This is no charade. The fact is, global growth is slowing, and rapidly. Bets on global recession are multiplying. And it’s no longer just the bellwether signals going south; measured activity is also sliding at an alarming rate. Like an approaching storm, is the weakening inevitable? Is hunkering down and riding it out, and hoping we get through this one with minimal damage really the best we can do?
Forward-looking indicators have been telling the story for a while. Purchasing managers gave over six months’ notice of what we now see. Hints were also obvious in equity market volatility. To many, negative interest rates, monetary easing and the prospect of yield curve inversion are close to sure signs of economy-wide contraction. One look at both global industrial production and world export activity, and the crowd is convinced—the good times are over, we are now in deep trouble, and it doesn’t look like there is any way out.
But is activity universally negative? A deeper look at recent GDP numbers is eye-opening. There’s clearly something wrong with global trade; exports seem to be down everywhere. The same is true for fixed investment—suddenly, business is backing away from things, and spending on both equipment and, more significantly, for buildings and other fixtures is in the red. Flip over to the consumer side, and the opposite is true: unemployment is about as low as it ever gets, skilled labour is in very tight supply, job creation continues, income is growing, and spending by consumers—the bulk of total spending in most economies—is very much in the black.
That’s just not normal. Typically when the economy is ready for recession, it’s ready on all fronts: it dawns on consumers that they’ve overdone it, businesses realize they have over-produced to keep up with over-spending, international trade has, in today’s globalized world, taken a lead in the excess—and it all implodes together. That’s the 2008-2009 story in a nutshell. Why today’s polarized performance?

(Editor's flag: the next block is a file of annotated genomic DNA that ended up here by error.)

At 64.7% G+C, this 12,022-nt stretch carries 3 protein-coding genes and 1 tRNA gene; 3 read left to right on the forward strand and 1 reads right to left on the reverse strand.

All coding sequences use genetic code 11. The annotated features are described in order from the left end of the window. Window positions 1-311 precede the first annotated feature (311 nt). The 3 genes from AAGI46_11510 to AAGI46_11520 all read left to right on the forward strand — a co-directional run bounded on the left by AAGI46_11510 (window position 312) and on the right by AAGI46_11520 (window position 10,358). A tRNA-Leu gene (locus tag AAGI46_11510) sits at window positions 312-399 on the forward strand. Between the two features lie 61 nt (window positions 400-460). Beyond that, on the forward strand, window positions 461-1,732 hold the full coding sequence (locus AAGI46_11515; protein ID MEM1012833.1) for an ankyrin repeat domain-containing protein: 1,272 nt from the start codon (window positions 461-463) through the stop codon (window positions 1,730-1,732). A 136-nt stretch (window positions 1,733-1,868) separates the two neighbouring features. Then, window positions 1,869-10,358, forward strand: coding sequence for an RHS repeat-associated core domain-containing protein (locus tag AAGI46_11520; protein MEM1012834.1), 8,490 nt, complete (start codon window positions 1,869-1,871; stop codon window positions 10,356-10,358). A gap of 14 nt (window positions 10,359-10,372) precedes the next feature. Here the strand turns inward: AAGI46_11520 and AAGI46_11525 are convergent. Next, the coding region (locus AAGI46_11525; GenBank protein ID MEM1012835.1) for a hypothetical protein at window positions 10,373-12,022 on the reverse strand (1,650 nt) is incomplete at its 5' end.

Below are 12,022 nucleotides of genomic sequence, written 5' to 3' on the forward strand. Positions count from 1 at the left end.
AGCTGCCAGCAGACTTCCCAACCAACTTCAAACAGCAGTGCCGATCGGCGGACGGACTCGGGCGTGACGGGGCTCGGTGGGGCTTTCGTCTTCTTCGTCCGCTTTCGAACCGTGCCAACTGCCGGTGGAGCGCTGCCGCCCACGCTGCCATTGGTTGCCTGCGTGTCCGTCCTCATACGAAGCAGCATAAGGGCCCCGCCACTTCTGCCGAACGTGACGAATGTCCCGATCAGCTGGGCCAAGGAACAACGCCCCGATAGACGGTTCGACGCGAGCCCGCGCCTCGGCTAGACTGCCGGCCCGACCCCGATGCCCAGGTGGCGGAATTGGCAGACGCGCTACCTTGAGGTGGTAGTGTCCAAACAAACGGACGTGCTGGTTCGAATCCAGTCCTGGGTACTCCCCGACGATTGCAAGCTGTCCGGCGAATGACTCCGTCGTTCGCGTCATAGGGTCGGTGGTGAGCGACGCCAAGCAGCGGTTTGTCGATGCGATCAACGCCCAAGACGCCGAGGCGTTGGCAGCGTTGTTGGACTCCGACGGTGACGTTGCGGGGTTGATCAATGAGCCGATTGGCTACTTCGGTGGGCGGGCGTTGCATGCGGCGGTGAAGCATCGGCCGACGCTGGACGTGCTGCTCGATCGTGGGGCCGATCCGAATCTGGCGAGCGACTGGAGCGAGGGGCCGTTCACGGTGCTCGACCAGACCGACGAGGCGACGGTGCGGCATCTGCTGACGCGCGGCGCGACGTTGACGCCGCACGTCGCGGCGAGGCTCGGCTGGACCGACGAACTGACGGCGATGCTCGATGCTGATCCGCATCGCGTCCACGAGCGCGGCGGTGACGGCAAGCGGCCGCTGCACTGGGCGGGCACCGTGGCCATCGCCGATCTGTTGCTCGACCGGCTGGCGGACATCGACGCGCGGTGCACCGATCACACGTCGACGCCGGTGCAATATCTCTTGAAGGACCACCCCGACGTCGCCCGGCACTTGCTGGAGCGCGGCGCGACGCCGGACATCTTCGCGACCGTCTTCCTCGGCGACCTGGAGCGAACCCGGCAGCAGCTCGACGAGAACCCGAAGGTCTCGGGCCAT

It’s a long story, but here’s the sequence: inadequate post-recession growth left millions behind for many years. Their discontent fomented into populism, which ultimately elected leaders to fix the problem. Policy, particularly on the trade front, is now disrupting the established order, upsetting export and import flows, and causing business to back off. The big impasses—the U.S.-China trade spat, and its U.K.-EU cousin—together with less prominent skirmishes, are a high-stakes game where the players are all-in: yes, it seems that the chips are now all on the table, and we, the onlookers, await the final verdict.
What’s at stake? The outcome decides whether we weather a recession, or re-ignite growth. Fundamentals suggest there’s little reason for a downturn; the imbalances of 2008 are simply not there. This time it’s a policy choice—and presuming that nobody around the table wants the label of recession-creator, we believe that resolution is on the way.
The EDC economics team’s fall 2019 Global Economic Outlook acknowledges the current slowing, but sees a pickup in activity through 2020 that gathers momentum into 2021. Global growth slips to 3.0% this year, is back up to 3.6% in 2020 and rises to 4.2% in 2021. The same pattern is obvious in the developed world, where average growth swells to 2.5% in 2021 and in emerging markets where the pace is more than doubled at 5.2%. Commodity prices follow suit, although gains are modest.
Unlike other OECD nations, Canada’s domestic fundamentals are weak. However, the global revival saves the day for us. A stable, mildly appreciating Canadian dollar further supports export growth which, rising to 5.7%, offsets enough of the consumer weakness to generate 2.1% overall growth by 2021.
The bottom line?
The stakes rarely get higher. Logic asserts that resolution of key trade impasses is in everyone’s best interests. It’s in the hands of a very few players, and in the U.S. case, one decision by one person could—and likely will—change the whole game.
This commentary is presented for informational purposes only. It’s not intended to be a comprehensive or detailed statement on any subject and no representations or warranties, express or implied, are made as to its accuracy, timeliness or completeness. Nothing in this commentary is intended to provide financial, legal, accounting or tax advice nor should it be relied upon. EDC nor the author is liable whatsoever for any loss or damage caused by, or resulting from, any use of or any inaccuracies, errors or omissions in the information provided.